Chinese Language Proficiency Levels
The Chinese language is the world’s longest surviving written language, dating back at least 6,000 years. Simplified characters are used mostly by Chinese people in China. It is also taught in Mandarin-Chinese classes around the world. These characters are less complicated than traditional Chinese characters, with fewer pen-strokes.
While everyone can learn the Chinese language, being a professional Chinese speaker is a must for which all levels of its proficiency study must be completed. We'll examine the five levels of Chinese learning later in the blog.
What Is HSK?
HSK stands for Hanyu Shuiping Kaoshi, which translates to the “Chinese Proficiency level Test” in the Mandarin language system.
HSK is a series of tests for non-native Chinese speakers to certify their understanding of Mandarin Chinese, as the name implies. It comprises six separate levels of independent tests. HSK certifies your proficiency based on which level you pass, ranging from HSK1 to HSK6. And, because HSK is generally recognised and respected, people can instantly assess your Chinese skills if you mention your HSK level.
What Are the Six HSK Levels?
HSK has six levels: HSK1, HSK2, HSK3, HSK4, HSK5, and HSK6. In order to effectively and efficiently, HSK1 is the lowest and HSK6 is the highest.
HSK1 and HSK2 correlate to extremely fundamental Chinese skills, according to Hanban, the HSK organiser. The HSK3 and HSK4 exams then introduce more advanced Chinese knowledge. Finally, HSK5 and HSK6 are indicators of advanced Chinese ability and fluency.
Hanban provides short descriptors for the six HSK levels and describes what you can achieve at each level because language proficiency is very subjective.
Simple words and phrases are easy for you to understand and employ.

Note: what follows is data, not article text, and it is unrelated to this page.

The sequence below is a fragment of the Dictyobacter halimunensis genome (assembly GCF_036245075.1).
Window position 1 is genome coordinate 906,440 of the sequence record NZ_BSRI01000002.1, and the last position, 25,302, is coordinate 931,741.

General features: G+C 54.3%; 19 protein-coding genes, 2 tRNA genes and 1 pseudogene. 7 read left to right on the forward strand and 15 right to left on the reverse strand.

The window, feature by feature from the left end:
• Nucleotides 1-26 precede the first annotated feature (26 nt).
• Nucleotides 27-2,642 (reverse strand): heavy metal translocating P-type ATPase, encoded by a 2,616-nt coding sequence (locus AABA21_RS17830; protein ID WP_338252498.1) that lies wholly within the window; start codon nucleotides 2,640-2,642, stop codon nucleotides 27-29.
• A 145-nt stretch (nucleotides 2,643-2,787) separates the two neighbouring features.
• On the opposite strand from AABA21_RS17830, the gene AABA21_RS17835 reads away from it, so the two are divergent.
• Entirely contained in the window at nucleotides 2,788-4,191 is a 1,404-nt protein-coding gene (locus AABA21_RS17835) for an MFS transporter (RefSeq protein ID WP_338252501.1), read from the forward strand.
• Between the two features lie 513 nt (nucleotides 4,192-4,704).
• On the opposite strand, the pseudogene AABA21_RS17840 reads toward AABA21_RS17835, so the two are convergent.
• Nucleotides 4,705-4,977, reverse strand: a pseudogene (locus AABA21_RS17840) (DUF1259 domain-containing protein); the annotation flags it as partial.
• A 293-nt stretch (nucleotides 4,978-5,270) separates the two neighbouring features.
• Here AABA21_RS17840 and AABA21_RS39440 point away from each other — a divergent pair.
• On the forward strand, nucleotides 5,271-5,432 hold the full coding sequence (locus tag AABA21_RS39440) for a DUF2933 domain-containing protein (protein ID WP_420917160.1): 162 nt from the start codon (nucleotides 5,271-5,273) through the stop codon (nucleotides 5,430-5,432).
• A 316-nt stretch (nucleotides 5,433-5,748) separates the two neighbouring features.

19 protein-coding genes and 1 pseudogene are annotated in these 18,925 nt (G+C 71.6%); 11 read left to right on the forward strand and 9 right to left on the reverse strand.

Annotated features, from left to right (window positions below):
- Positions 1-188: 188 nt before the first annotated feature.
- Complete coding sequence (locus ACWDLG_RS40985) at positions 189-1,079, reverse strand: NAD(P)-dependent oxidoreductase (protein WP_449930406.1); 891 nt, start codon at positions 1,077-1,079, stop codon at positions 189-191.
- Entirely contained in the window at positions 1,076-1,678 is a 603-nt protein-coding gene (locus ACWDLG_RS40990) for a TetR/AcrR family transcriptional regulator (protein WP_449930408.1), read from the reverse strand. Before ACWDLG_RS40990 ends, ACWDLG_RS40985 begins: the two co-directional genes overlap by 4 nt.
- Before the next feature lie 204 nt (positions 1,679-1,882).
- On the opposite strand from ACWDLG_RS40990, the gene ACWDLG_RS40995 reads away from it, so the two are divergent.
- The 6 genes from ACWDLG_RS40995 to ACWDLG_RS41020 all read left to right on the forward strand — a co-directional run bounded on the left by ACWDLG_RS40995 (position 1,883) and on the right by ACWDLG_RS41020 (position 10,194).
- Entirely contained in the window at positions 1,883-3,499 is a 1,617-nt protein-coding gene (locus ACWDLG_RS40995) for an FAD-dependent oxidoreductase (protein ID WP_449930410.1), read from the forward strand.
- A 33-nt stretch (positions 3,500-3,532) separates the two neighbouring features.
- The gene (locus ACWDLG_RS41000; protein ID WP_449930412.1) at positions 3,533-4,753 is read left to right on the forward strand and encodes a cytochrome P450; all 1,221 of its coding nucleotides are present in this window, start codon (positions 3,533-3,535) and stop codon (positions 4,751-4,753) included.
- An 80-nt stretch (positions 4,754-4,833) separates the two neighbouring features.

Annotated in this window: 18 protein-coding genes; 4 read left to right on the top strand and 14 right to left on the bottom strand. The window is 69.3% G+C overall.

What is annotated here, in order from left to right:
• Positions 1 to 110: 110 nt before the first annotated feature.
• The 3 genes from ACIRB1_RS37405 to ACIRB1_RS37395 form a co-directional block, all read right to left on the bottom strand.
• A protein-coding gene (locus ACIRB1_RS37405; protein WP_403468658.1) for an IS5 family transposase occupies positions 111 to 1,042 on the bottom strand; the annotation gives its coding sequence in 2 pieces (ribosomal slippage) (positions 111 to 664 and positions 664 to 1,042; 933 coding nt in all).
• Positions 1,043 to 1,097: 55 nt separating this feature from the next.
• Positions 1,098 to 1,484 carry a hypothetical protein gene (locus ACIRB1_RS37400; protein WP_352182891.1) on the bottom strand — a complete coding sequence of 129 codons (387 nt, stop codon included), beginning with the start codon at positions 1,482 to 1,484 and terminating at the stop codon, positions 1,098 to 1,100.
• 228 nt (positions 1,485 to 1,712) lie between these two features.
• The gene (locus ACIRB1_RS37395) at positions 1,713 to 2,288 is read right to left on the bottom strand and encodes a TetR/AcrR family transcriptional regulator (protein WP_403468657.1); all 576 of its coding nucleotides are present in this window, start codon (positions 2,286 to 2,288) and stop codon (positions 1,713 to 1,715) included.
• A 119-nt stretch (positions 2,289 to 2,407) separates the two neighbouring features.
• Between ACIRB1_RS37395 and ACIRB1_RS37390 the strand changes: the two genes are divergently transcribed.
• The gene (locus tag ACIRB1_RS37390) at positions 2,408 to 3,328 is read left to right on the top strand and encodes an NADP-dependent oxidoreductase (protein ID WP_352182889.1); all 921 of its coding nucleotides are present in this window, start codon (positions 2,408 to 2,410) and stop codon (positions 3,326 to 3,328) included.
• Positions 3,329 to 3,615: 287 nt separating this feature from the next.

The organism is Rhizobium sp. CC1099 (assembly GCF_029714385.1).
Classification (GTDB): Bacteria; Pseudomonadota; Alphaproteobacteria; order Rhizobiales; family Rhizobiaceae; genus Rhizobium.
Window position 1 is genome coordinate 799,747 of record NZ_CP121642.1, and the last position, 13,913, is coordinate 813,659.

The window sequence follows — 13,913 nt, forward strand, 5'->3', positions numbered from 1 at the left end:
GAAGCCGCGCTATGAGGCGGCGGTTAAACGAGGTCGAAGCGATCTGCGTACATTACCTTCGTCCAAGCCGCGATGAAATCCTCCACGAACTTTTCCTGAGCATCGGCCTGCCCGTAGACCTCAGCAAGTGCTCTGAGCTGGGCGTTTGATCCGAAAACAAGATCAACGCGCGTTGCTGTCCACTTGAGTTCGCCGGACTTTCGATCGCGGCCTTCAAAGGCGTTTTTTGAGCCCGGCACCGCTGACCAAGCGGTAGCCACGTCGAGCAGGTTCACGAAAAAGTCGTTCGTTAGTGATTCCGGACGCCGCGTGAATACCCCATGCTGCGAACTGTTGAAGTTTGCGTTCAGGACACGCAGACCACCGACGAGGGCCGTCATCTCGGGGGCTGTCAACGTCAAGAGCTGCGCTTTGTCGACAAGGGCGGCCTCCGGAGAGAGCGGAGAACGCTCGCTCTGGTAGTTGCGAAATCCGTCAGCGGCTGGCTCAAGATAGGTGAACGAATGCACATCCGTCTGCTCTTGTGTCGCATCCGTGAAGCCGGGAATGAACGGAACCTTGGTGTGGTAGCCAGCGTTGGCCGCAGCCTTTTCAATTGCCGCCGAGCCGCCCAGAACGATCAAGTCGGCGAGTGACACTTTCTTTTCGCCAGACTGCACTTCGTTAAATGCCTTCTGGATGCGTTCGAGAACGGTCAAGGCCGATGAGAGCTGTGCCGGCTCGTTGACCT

On everyday themes that you are familiar with, you can communicate effectively and timely manner.
In everyday life, school, and business, you can communicate effectively. When travelling in China, you can communicate with most people.
You can talk about a variety of topics in Chinese and communicate smoothly with native Chinese speakers in everyday scenarios.
You can read Chinese newspapers, publications, journals and can watch Chinese films and TVs, and can compose and deliver a full speech.
You can readily comprehend what you read and hear, so you can express yourself fluently in both written and spoken Chinese.
The duration of effort you devote to learning Chinese on a daily basis has a significant impact on how long it will take you to master the language. You don’t have to study for ten hours every day. Without requiring half a decade, learning half an hour or an hour per day will get you to a conversational level. You should master the following Chinese words according to your level during these specified hours of learning:
Levels Words required to know Characters you required to know
HSK 1 150+ 150 (optional)
HSK 2 300+ 300 (optional)
HSK 3 600+ 600
HSK 4 1200+ 1000
HSK 5 2500+ 1500
HSK 6 5000+ 2500
When it comes to learning a foreign skill, there are four fundamental abilities that you must have in order to communicate effectively. Listening is normally learned first, followed by speaking, reading, and lastly writing. Those are all classified as “linguistic abilities.”
Most language assessments around the world are meant to examine all four language skills, but HSK is not one of them. HSK is a completely written exam that focuses solely on listening, reading, and writing, with no speaking portion. Based on HSK levels and outcomes, there is no method to assess a test-speaking taker’s skills.
If you want to validate your spoken Chinese proficiency, you must take another test called HSKK (Hanyu Shuiping Kouyu Kaoshi, or “Chinese Proficiency Spoken Test”). HSKK, developed by Hanban, is a relatively new test that examines learners’ accents and tones as well as their fluency and clarity.
HSK is only required if you wish to determine your Chinese proficiency level. HSK levels are just an extra tool to help with Chinese learning in a more informal learning atmosphere, or if you’re just studying Chinese as you enjoy it.
As an outcome, if your Chinese learning goal does not align with the HSK scale, you will need to find another method, and you do not require an academic or professional certificate, then you can safely ignore it. The single thing that really matters in the actual world is your true language ability, not your exam grade.
We discussed different levels of Chinese learning before in this blog. You can achieve these levels by following a proper study schedule, being committed to learning, and, most importantly, remaining constant throughout your studies. You can also subscribe to different online courses such as Multibhashi to expand your learning of the Chinese language.